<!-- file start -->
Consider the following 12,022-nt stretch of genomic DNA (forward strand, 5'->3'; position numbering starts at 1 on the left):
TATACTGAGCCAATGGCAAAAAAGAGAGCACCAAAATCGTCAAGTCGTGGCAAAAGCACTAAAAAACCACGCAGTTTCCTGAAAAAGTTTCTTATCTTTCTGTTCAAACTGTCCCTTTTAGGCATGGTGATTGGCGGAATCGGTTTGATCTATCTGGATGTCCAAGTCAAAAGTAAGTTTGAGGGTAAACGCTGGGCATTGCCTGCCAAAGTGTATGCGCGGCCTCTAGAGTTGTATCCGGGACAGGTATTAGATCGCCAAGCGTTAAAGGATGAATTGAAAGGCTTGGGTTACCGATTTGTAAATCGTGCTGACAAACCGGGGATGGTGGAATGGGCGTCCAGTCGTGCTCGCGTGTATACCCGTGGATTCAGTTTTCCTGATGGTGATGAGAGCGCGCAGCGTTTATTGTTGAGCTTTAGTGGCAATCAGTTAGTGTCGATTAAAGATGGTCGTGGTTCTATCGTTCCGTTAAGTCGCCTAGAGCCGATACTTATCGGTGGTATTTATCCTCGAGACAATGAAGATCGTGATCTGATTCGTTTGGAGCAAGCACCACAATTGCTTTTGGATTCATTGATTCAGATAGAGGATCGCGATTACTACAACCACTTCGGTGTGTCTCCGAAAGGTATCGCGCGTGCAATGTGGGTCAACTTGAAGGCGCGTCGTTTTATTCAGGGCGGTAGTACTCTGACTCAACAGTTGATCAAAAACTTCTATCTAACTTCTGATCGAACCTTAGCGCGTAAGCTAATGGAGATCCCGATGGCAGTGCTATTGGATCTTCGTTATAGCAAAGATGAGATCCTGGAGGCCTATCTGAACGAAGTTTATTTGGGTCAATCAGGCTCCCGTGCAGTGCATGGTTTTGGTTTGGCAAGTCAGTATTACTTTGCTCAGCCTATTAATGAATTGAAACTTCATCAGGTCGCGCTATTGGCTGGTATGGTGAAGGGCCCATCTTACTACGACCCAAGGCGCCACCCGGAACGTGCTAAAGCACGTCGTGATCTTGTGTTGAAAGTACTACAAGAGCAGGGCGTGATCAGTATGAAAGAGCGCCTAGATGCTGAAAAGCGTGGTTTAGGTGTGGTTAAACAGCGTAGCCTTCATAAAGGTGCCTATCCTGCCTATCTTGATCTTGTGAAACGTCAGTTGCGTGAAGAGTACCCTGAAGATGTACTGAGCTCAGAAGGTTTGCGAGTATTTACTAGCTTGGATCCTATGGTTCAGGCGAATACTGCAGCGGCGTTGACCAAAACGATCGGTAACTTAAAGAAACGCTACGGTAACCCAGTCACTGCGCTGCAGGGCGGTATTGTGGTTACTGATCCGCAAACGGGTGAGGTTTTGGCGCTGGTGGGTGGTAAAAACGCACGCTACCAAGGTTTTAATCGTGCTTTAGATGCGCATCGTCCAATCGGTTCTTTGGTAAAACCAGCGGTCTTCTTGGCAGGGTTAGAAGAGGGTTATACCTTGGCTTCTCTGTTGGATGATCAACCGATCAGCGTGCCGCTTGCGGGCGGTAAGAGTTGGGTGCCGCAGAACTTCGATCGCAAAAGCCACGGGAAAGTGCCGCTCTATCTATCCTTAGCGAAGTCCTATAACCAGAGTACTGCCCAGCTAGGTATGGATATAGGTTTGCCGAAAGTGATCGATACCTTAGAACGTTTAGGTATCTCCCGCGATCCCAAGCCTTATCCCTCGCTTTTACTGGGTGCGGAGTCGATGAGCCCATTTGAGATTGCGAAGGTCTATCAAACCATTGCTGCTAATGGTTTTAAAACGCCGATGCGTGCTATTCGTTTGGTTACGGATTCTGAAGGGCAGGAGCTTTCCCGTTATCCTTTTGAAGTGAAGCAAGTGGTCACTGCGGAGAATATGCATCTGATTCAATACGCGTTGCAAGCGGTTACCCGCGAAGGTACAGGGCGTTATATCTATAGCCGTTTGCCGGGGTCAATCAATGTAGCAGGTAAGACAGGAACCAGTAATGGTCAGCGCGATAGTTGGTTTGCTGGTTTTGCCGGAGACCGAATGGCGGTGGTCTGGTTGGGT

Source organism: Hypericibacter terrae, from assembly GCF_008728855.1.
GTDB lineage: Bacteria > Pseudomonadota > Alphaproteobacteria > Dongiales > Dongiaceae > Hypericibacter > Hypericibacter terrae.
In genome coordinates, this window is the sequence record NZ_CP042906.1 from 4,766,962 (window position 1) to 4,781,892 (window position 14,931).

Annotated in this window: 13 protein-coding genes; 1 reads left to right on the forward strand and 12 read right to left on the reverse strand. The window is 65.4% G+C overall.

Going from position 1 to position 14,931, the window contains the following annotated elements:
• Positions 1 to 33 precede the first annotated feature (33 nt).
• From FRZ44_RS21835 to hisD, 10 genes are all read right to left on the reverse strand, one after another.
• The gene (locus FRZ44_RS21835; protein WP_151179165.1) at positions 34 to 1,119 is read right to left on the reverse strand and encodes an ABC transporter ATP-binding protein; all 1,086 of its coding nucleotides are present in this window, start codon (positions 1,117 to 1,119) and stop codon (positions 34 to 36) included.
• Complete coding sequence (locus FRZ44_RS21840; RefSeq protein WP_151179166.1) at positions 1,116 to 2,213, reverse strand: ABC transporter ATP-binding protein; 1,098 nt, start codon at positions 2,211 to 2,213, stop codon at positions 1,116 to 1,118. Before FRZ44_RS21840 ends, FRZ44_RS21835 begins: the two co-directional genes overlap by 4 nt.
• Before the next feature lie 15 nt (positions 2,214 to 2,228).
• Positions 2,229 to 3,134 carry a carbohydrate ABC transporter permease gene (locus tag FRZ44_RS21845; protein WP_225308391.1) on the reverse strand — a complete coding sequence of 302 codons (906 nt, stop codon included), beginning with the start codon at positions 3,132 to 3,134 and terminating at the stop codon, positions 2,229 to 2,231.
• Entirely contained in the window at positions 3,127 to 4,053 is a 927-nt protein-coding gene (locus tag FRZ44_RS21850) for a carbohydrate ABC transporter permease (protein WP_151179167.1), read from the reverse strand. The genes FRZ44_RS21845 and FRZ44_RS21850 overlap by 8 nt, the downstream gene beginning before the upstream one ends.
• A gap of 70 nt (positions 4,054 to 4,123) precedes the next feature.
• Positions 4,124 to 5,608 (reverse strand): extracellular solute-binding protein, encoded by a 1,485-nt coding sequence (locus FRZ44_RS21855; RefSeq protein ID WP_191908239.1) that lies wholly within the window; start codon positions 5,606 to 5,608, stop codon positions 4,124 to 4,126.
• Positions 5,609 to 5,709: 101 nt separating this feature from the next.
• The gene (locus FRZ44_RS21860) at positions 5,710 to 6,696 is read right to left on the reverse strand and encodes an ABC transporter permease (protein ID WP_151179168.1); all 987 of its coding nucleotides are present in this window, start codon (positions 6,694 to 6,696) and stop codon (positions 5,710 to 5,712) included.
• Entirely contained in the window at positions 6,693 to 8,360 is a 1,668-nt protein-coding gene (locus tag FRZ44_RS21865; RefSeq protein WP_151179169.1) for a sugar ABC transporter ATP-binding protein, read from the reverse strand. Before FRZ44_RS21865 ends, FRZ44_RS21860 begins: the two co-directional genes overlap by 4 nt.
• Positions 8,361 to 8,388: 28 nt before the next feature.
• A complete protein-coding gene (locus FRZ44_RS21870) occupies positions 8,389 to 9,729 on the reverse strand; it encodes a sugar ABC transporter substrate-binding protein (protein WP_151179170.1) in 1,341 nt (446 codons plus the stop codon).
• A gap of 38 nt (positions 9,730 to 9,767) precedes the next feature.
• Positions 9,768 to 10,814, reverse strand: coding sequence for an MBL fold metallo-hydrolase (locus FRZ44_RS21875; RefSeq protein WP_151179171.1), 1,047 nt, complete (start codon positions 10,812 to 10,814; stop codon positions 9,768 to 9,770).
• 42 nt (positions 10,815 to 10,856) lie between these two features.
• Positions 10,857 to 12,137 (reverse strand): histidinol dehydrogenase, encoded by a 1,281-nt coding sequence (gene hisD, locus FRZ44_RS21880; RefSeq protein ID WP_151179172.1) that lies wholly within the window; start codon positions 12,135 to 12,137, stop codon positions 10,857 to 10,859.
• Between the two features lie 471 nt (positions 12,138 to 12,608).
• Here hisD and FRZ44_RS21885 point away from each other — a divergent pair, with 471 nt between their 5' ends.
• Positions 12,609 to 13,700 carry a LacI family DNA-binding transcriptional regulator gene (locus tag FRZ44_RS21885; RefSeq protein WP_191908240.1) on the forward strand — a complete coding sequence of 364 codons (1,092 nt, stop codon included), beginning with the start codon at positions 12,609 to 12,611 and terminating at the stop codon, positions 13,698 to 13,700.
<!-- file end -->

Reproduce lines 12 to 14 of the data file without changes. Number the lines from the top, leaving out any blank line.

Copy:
• Before the next feature lie 15 nt (positions 2,214 to 2,228).
• Positions 2,229 to 3,134 carry a carbohydrate ABC transporter permease gene (locus tag FRZ44_RS21845; protein WP_225308391.1) on the reverse strand — a complete coding sequence of 302 codons (906 nt, stop codon included), beginning with the start codon at positions 3,132 to 3,134 and terminating at the stop codon, positions 2,229 to 2,231.
• Entirely contained in the window at positions 3,127 to 4,053 is a 927-nt protein-coding gene (locus tag FRZ44_RS21850) for a carbohydrate ABC transporter permease (protein WP_151179167.1), read from the reverse strand. The genes FRZ44_RS21845 and FRZ44_RS21850 overlap by 8 nt, the downstream gene beginning before the upstream one ends.